I'd rather be approximately right than precisely wrong.
Investing is by no means an exact science. In fact, a great deal of investment analysis hinges on future assumptions about a company's cash flow generation. It's not uncommon to see different investors use different methods to derive the intrinsic value of a particular business. But at the end of the day, most valuations hinge on the cash flow generation of a business. The exceptions are special situation investments, such as liquidations, spin-offs, or arbitrage.
All realistic investors realize that they will make many mistakes throughout their careers. Even though value investors are risk averse and strive to eliminate most risk by strictly adhering to the concept of a margin of safety, all investing entails risk. There is always the incalculable risk that the business environment will weaken, or as we've seen in 2008 and spilling over into 2009, the economy can come to a near standstill and affect all businesses. Business risk and economic risk are risks that all investors in all asset classes assume when participating in the capital markets. But these business risks are exactly the reason the philosophies of value investing have become such a relied-on foundation for long-term investment success.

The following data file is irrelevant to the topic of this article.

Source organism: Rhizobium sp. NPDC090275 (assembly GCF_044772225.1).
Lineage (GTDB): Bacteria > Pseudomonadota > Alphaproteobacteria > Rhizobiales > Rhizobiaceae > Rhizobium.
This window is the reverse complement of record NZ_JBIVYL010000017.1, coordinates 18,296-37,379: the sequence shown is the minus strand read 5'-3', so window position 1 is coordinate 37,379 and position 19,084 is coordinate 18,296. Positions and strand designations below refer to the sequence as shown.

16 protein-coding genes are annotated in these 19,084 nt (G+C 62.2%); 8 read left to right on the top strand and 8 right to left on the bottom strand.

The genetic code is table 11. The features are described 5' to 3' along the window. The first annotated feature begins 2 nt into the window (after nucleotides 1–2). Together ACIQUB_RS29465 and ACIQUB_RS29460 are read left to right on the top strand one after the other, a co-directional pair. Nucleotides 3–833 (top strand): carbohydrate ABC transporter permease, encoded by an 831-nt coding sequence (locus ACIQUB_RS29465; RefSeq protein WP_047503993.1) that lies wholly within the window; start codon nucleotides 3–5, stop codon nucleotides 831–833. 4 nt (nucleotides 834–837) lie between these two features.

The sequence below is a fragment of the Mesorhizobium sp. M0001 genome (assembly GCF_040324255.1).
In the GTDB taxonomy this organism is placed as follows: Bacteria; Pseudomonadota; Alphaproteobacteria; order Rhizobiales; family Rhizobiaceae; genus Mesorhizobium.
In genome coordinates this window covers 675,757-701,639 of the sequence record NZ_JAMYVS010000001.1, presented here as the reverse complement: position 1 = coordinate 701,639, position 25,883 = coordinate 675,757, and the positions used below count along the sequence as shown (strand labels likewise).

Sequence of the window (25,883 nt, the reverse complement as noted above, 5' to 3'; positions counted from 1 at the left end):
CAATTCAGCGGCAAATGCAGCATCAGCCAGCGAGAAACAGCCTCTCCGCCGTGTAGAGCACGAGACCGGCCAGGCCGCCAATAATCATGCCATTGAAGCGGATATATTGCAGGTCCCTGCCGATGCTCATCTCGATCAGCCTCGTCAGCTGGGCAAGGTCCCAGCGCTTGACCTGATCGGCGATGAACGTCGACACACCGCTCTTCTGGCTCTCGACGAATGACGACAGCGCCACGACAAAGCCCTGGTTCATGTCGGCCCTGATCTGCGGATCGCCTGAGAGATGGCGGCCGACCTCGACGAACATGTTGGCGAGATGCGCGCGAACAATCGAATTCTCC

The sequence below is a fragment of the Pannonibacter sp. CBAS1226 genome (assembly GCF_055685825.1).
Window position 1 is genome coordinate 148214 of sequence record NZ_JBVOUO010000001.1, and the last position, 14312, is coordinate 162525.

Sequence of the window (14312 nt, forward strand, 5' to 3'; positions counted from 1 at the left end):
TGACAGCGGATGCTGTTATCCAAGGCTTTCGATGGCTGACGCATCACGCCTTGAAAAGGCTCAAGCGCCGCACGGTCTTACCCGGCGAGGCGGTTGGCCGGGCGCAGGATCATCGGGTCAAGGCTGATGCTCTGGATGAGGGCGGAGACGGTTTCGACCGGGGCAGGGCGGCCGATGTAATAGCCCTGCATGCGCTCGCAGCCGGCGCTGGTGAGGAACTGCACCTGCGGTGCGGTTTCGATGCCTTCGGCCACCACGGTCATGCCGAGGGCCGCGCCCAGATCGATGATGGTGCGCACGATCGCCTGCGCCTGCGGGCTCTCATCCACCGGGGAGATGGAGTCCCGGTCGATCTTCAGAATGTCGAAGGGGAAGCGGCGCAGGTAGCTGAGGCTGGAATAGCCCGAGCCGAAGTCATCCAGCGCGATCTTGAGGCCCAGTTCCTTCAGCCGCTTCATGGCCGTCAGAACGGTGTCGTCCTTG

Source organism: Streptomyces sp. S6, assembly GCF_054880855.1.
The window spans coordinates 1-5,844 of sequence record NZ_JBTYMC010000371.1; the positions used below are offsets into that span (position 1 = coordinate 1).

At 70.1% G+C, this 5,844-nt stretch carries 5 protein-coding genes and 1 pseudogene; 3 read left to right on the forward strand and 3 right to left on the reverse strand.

The best value investors concentrate their efforts on avoiding avoidable mistakes, such as investing in a business they don't understand because it looks cheap on the balance ...